The makers of the movie have been claiming that more than 32,000 young women from Kerala were brainwashed and converted, and made to join terrorist outfits.
The Kerala Story‘s narrative is being publicly challenged in the southern state. Secular and democratic forces view it as a fake, unsubstantiated narrative.
However, the movie has succeeded in rekindling the debate on “love jihad” despite its existence being ruled out by the Supreme Court, the Union Home Ministry, and different investigating agencies.
Incidentally, the film is being released on the third anniversary of National Commission for Women (NCW) chairperson Rekha Sharma’s terming of “love jihad” as a ticking timebomb about to explode in Kerala.
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Celebration of absurdity
Kerala Women’s Commission Chairperson P Sathidevi felt the film and Sangh Parivar’s narrative is a celebration of absurdity “by claiming that Kerala is a breeding ground for Islamic terrorism”.
Except for Sangh Parivar leaders and occasional pastoral letters issued by a section of the Christian clergy who share the soft Hindutva ideology, there are few takers for the “love-jihad” narrative in Kerala.
In September 2021, a Catholic bishop sparked a controversy by warning the laity to be wary of “narcotic jihad” and “love jihad” targeting Christian girls.
Now on the defensive, the makers of the film have said they attempted to portray the “recruitment” of three Malayali women — Nimisha alias Fathima Isa, Sonia Sebastian alias Ayisha Rafeela, and Merin Jacob alias Mariyam —by the IS.
But they were not love jihad cases in which Muslim boys faked love to indoctrinate women of other faiths. These women left India along with their husbands who had converted to Islam.
“No sensible person in Kerala would support those leaving the country and joining terrorist groups. And we have no sympathy for the couples who joined the terrorist outfit,” PK Firoz, general secretary of the Muslim Youth League, said.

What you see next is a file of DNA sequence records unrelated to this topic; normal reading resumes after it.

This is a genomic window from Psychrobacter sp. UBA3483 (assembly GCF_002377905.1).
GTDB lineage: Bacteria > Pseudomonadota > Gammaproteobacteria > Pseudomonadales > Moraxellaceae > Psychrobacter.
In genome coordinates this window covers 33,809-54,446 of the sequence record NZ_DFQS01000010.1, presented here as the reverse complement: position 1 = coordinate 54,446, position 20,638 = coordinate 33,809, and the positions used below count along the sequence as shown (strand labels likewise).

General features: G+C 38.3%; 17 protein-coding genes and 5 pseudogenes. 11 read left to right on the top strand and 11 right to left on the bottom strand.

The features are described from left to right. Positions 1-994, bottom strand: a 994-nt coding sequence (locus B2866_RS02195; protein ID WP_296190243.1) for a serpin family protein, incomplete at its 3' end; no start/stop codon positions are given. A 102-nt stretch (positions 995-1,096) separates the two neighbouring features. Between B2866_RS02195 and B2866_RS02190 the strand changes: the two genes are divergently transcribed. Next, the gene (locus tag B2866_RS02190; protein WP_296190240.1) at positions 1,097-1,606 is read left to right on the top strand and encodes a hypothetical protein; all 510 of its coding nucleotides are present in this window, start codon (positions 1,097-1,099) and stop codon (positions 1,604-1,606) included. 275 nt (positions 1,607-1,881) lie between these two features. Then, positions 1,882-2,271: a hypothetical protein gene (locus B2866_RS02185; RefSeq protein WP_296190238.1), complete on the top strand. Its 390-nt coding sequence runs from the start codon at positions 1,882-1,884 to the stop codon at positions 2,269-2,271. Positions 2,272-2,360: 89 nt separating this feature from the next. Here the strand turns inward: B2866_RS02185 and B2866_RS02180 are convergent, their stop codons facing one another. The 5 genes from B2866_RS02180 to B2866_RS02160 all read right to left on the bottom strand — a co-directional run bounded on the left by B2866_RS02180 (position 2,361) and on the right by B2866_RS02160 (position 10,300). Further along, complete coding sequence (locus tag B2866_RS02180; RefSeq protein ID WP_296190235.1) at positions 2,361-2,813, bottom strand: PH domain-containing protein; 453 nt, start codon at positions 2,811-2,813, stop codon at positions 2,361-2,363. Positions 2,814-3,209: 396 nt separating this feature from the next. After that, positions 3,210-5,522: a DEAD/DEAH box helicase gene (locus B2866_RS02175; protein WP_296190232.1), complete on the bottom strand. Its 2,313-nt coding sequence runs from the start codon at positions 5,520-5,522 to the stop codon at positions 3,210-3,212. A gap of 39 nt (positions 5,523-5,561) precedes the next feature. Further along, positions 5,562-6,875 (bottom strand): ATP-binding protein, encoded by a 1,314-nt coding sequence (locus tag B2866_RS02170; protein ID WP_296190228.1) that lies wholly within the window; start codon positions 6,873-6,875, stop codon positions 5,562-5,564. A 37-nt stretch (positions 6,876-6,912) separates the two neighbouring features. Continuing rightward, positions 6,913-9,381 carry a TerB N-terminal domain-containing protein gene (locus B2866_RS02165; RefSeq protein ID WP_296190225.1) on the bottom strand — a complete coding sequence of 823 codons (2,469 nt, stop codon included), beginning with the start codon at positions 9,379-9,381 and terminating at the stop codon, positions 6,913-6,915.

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Made in Kerala
Manufactured in the state and exported nationwide to fuel Islamophobia, tales of “love jihad” are being peddled through social media platforms by Sangh Parivar handles catering to North Indians.
The state unit of the BJP used the idea as a campaign issue in the last Assembly election but failed to win even a single seat. The party had promised legislation against “love jihad” if voted to power.
But party leaders remained tightlipped when asked why the Centre has not made legislation banning “love jihad”.
On 27 January, 2020, Rekha Sharma, National Commission for Women (NCW) chairperson, said in a television interview that “love jihad” was on in Kerala. She based her premise, she contended, on a “detailed investigation”.
However, RTI responses from the NCW revealed that her “investigation” was a three-day visit to Kerala to interact with Hadiya’s family.
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A claim and U-turn
Three years ago, the Syro-Malabar Church alleged that a dozen Christian women had fallen prey to “love jihad” and were taken to Syria from Kerala. It withdrew the allegation following demands for proof.
Within weeks of the church’s allegation, on 4 February, 2020, the then Union Minister of State for Home Affairs G Kishan Reddy told Parliament that no case of “love jihad” had been reported by any of the central agencies from any part of the state.
The Kerala police, too, have no evidence. Additional Director-General of Police on 10 February, 2020, reported to the central Minorities Commission that it had conducted a detailed inquiry into the allegations and found that “the girls” mentioned were adults, who voluntarily married men from other faiths.
It is not against the law or the Constitution to choose one’s life partner.